Eventually, I realized my concern was that prospective readers would be unfamiliar with the nuances of Ana’s story and what it even means to be non-binary. I worried that cisgender readers would see those female pronouns and immediately make the assumption that Ana is a girl who decides to become non-binary, rather than a non-binary kid discovering that’s who they’ve always been.
Then I proceeded to worry that my publisher would be annoyed if I asked to change the wording after I’d already approved the final copy. But ultimately, this became one of the most fulfilling aspects of the publishing process for me because my editors were incredibly receptive to my feedback. They were happy to rework the copy so that pronouns aren’t referenced at all on the dust jacket, or marketing and other promotional materials. Now I feel like readers can enter Ana’s world without any misconceptions about gender identity and come to their own conclusions as they immerse themselves in the story.
In this story, you decided to include not only Ana, a non-binary protagonist, but you also introduced readers to Hayden, a transgender boy. Was it important to you to include more than one trans character in this book, or did that just happen organically as you were writing? In addition, how did you make sure that you were doing both of these identities justice in your representation of them in this book?
It was an intentional choice to include two trans characters because I wanted to highlight how no two trans experiences are the same. Hayden’s known who he is for a while by the time he and Ana meet, whereas Ana is just starting to explore the layers of her identity. As I touched on in an earlier answer, I think it can sometimes be a revelation to see an aspect of yourself reflected in someone else. That’s what happens when Ana meets Hayden: Hayden’s identity doesn’t match Ana’s precisely, but she recognizes a shared commonality, one that spurs her to dig deeper and learn more about herself.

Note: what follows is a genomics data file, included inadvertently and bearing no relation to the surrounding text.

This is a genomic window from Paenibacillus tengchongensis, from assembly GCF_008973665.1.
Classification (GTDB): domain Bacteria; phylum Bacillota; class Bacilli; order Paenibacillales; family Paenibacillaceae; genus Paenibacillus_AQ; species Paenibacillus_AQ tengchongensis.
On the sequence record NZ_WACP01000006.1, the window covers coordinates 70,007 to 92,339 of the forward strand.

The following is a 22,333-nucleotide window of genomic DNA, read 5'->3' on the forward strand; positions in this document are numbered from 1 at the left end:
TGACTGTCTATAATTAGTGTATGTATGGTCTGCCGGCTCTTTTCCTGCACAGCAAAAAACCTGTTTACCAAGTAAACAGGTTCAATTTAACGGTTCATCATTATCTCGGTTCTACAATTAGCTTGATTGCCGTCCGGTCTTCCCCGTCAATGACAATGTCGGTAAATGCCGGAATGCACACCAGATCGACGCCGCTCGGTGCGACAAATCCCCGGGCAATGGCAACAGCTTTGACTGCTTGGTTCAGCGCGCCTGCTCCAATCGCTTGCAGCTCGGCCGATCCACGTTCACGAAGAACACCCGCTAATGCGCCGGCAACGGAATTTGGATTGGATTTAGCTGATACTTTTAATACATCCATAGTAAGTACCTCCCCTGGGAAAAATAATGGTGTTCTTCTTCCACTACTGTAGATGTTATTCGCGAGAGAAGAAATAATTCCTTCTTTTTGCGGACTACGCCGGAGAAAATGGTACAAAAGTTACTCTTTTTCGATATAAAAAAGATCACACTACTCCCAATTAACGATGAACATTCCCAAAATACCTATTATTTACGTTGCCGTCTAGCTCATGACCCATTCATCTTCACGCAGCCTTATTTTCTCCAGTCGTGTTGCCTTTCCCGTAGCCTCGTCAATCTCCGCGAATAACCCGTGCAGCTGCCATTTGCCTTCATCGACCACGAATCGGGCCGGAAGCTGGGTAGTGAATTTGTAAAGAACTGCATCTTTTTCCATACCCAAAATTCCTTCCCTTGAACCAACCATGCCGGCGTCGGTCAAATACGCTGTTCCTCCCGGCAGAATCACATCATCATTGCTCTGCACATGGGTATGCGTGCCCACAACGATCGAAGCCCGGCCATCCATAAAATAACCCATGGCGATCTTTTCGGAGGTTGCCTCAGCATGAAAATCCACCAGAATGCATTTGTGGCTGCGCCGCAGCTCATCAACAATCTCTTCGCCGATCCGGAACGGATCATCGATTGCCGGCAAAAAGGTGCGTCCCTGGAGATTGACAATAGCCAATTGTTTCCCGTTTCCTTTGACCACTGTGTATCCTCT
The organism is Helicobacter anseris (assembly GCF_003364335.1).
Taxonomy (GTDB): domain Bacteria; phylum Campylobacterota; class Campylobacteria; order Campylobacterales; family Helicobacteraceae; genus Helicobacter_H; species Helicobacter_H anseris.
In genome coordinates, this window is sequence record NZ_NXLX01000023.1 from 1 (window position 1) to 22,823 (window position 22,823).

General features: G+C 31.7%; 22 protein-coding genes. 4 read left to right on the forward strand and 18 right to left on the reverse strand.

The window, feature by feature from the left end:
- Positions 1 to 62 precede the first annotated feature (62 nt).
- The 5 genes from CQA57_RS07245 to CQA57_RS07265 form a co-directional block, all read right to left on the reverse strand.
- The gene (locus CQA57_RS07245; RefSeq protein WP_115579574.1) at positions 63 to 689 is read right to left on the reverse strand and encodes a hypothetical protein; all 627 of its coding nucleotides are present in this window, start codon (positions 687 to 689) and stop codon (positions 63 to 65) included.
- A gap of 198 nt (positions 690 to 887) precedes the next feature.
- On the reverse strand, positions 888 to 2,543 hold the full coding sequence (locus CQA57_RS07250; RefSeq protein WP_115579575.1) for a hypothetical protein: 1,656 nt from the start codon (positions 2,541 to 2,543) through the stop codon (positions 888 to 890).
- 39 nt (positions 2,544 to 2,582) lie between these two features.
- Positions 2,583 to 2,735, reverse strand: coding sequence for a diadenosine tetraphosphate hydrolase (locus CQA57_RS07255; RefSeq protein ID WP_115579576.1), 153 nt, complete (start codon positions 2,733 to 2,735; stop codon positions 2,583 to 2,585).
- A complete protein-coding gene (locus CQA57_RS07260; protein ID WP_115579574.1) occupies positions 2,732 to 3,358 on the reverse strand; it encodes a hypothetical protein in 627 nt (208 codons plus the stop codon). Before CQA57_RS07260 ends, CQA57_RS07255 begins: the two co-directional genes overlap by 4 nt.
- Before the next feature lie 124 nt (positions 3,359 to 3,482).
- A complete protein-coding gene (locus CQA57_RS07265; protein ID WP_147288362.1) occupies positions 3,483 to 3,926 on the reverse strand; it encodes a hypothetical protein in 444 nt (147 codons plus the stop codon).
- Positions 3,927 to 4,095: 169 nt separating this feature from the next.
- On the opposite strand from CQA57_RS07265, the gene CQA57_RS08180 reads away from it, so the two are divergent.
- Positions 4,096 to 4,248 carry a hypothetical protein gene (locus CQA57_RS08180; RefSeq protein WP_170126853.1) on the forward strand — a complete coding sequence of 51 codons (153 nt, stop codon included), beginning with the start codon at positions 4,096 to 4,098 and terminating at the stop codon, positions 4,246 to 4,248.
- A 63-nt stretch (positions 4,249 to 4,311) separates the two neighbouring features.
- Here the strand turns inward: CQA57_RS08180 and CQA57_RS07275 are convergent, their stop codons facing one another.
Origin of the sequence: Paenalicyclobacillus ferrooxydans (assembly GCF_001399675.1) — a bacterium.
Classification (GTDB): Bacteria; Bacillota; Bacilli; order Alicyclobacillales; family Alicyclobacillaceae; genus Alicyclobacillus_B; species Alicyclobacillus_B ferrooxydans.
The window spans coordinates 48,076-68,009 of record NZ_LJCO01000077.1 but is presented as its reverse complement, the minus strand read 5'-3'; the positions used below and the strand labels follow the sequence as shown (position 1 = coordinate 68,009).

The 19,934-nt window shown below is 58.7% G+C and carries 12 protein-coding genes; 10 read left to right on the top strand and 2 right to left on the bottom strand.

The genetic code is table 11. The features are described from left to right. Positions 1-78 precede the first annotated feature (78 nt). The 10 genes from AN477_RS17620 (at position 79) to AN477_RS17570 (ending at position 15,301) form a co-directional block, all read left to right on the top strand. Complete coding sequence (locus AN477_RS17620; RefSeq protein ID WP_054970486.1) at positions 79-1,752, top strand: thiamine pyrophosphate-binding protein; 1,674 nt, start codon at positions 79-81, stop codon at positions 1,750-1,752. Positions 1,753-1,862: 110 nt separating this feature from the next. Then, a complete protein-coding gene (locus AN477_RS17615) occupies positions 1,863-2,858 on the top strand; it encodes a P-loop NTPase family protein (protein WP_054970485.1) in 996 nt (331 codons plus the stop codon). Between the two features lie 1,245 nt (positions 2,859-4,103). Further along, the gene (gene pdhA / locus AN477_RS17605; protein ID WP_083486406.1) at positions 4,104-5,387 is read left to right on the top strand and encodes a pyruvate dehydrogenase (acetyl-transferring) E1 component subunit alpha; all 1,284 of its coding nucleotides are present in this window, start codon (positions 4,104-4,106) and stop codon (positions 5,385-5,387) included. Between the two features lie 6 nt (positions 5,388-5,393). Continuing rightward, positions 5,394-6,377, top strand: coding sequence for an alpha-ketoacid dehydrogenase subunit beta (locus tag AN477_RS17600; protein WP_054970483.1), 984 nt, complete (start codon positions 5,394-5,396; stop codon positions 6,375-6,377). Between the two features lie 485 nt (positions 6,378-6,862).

In terms of representation, I’ve identified as a transgender man and non-binary at various points in my life. There are parts of my experience with those two identities in the representation of both Hayden and Ana. Since trans experiences can vary greatly from person to person, I also had authenticity readers provide further feedback.
What is one thing that you would want your readers to know about ANA ON THE EDGE? Similarly, what do you wish you could tell adults who are going to choose this book to put in a young reader’s hands?
My answer here applies to both kids and adults: It’s okay not to have everything figured out about yourself all at once. It’s fine if you do, of course, but I think something I struggled with when I was younger was a concern that I might change my mind later or realize I was wrong about my identity after I’d already come out to my friends and family. I worried about burdening others if I had to come out again and ask them to use a name and set of pronouns that fit me better.
People aren’t static. We are constantly changing and evolving. The same can be true about identity, and there is no shame in coming to a better understanding of yourself, no matter what age you are. I hope Ana’s story helps readers embrace uncertainty and consider it an opportunity to get to know themselves even better.